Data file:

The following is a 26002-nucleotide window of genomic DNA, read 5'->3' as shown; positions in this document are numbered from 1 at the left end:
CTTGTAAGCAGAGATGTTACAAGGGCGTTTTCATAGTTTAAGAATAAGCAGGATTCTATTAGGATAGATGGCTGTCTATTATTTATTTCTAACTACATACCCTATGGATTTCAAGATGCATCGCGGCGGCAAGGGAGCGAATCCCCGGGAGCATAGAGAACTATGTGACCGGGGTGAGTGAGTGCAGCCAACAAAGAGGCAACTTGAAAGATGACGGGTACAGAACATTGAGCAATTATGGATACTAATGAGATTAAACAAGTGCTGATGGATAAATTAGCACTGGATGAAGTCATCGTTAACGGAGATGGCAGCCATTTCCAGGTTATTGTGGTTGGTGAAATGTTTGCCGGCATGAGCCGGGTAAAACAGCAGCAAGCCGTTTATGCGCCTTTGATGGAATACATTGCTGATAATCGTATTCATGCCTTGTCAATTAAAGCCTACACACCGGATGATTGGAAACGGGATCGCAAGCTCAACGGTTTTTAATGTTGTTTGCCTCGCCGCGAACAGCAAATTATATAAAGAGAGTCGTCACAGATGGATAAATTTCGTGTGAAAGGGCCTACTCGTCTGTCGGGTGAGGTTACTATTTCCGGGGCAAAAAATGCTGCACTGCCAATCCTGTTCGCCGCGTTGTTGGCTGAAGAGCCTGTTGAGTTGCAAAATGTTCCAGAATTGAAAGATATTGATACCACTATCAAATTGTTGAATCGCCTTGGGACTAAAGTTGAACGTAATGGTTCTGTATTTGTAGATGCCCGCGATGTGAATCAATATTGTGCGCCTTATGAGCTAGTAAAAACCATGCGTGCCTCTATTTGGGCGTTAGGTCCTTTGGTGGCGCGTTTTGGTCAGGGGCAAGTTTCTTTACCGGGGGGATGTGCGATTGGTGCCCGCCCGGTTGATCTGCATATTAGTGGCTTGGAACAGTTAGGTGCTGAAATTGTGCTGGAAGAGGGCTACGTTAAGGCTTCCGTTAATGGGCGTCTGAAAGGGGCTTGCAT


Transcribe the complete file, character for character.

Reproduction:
The following is a 26002-nucleotide window of genomic DNA, read 5'->3' as shown; positions in this document are numbered from 1 at the left end:
CTTGTAAGCAGAGATGTTACAAGGGCGTTTTCATAGTTTAAGAATAAGCAGGATTCTATTAGGATAGATGGCTGTCTATTATTTATTTCTAACTACATACCCTATGGATTTCAAGATGCATCGCGGCGGCAAGGGAGCGAATCCCCGGGAGCATAGAGAACTATGTGACCGGGGTGAGTGAGTGCAGCCAACAAAGAGGCAACTTGAAAGATGACGGGTACAGAACATTGAGCAATTATGGATACTAATGAGATTAAACAAGTGCTGATGGATAAATTAGCACTGGATGAAGTCATCGTTAACGGAGATGGCAGCCATTTCCAGGTTATTGTGGTTGGTGAAATGTTTGCCGGCATGAGCCGGGTAAAACAGCAGCAAGCCGTTTATGCGCCTTTGATGGAATACATTGCTGATAATCGTATTCATGCCTTGTCAATTAAAGCCTACACACCGGATGATTGGAAACGGGATCGCAAGCTCAACGGTTTTTAATGTTGTTTGCCTCGCCGCGAACAGCAAATTATATAAAGAGAGTCGTCACAGATGGATAAATTTCGTGTGAAAGGGCCTACTCGTCTGTCGGGTGAGGTTACTATTTCCGGGGCAAAAAATGCTGCACTGCCAATCCTGTTCGCCGCGTTGTTGGCTGAAGAGCCTGTTGAGTTGCAAAATGTTCCAGAATTGAAAGATATTGATACCACTATCAAATTGTTGAATCGCCTTGGGACTAAAGTTGAACGTAATGGTTCTGTATTTGTAGATGCCCGCGATGTGAATCAATATTGTGCGCCTTATGAGCTAGTAAAAACCATGCGTGCCTCTATTTGGGCGTTAGGTCCTTTGGTGGCGCGTTTTGGTCAGGGGCAAGTTTCTTTACCGGGGGGATGTGCGATTGGTGCCCGCCCGGTTGATCTGCATATTAGTGGCTTGGAACAGTTAGGTGCTGAAATTGTGCTGGAAGAGGGCTACGTTAAGGCTTCCGTTAATGGGCGTCTGAAAGGGGCTTGCAT